Platonic Theology: v.2, Bks.5-8

Platonic Theology: v.2, Bks.5-8

Hardback I Tatti Renaissance Library Language: English / Latin

By (author) Marsilio Ficino, Translated by Michael J.B. Allen, Translated by John Warden, Edited by James Hankins, Edited by William Bowen

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  • Publisher: HARVARD UNIVERSITY PRESS
  • Format: Hardback | 384 pages
  • Language: English / Latin
  • Dimensions: 140mm x 202mm x 32mm | 522g
  • Publication date: 30 June 2002
  • Publication City/Country: Cambridge, Mass
  • ISBN 10: 0674007646
  • ISBN 13: 9780674007642
  • Edition: Bilingual edition
  • Edition statement: Bilingual
  • Illustrations note: Ill.
  • Sales rank: 496,990

Product description

The "Platonic Theology" is a visionary work and the philosophical masterpiece of Marsilio Ficino (1433-1499), the Florentine scholar-philosopher-magus who was largely responsible for the Renaissance revival of Plato. A student of the Neoplatonic schools of Plotinus and Proclus, he was committed to reconciling Platonism with Christianity, in the hope that such a reconcilliation would initiate a spiritual revival and return of the golden age. His Platonic evangelising was eminently successful and widely influential, and his Platonic Theology, translated into English in this edition, is one of the keys to understanding the art, thought, culture, and spirituality of the Renaissance.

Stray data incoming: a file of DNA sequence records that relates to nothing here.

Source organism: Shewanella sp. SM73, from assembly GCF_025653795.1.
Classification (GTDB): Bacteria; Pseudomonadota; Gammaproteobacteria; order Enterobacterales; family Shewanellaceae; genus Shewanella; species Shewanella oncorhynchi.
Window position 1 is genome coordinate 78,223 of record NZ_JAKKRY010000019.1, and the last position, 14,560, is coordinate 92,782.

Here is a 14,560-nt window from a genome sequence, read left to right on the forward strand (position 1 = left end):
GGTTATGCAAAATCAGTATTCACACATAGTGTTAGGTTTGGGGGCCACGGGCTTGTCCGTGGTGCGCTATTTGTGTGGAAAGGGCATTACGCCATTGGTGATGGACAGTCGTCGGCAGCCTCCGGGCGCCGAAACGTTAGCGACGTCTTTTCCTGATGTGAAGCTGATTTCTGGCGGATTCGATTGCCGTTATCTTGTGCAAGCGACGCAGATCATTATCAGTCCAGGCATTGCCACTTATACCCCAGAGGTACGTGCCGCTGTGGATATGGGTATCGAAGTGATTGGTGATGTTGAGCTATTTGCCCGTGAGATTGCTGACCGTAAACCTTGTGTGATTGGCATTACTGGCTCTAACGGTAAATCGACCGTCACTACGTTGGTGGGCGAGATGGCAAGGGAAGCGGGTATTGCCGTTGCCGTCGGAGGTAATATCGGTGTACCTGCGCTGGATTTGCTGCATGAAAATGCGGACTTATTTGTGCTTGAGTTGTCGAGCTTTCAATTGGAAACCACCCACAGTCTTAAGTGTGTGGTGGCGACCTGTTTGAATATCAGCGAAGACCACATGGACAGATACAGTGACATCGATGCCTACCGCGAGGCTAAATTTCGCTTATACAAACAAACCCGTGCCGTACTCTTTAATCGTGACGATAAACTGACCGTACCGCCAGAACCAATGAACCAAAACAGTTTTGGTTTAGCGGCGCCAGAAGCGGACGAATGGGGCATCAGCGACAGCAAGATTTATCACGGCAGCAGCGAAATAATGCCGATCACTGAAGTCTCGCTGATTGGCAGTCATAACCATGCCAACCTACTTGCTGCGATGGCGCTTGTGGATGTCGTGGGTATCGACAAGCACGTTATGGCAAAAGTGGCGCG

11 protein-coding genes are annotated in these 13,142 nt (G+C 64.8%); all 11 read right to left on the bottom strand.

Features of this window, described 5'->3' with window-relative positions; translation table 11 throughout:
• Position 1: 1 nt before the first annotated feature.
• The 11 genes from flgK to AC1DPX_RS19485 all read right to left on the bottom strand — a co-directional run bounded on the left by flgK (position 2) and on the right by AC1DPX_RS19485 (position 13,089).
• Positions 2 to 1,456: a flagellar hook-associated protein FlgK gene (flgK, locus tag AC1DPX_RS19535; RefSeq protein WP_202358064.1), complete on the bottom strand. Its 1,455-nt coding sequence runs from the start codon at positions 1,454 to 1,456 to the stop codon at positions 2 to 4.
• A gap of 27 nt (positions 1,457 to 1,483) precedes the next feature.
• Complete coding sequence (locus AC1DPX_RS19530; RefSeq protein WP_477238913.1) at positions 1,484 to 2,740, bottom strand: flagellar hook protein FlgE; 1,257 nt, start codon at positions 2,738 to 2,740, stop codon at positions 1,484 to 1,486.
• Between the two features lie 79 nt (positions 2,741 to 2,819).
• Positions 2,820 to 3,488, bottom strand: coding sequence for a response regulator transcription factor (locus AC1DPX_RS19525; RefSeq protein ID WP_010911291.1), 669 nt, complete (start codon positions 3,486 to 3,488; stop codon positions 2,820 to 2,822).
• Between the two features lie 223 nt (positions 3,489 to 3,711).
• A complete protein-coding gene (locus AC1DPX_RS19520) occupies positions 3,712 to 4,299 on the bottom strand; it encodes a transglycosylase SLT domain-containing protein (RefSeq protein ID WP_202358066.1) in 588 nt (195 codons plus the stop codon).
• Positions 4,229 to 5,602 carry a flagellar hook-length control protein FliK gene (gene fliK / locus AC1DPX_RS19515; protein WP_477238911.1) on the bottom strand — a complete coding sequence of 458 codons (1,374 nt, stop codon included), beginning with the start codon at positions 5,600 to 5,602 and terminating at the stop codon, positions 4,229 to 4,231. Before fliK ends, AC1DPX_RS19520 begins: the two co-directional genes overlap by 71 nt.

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Author information

Michael J. B. Allen is Professor of English, University of California, Los Angeles, and editor of Renaissance Quarterly. John Warden is Professor of Classics Emeritus, University of Toronto. James Hankins is Professor of History, Harvard University. William Bowen is in the Faculty of Music, University of Toronto.

Review quote

The main work, the editing and translation of Ficino's text, has been done superbly well. Allen and Hakins have begun a work of scholarship of the highest caliber, whose continuation is eagerly awaited. And since it is such a rare thing, let me add that the book is set in a very beautiful font, which also makes it an aesthetic pleasure to read.--Luc Deitz"British Journal for the History of Philosophy" (08/01/2002)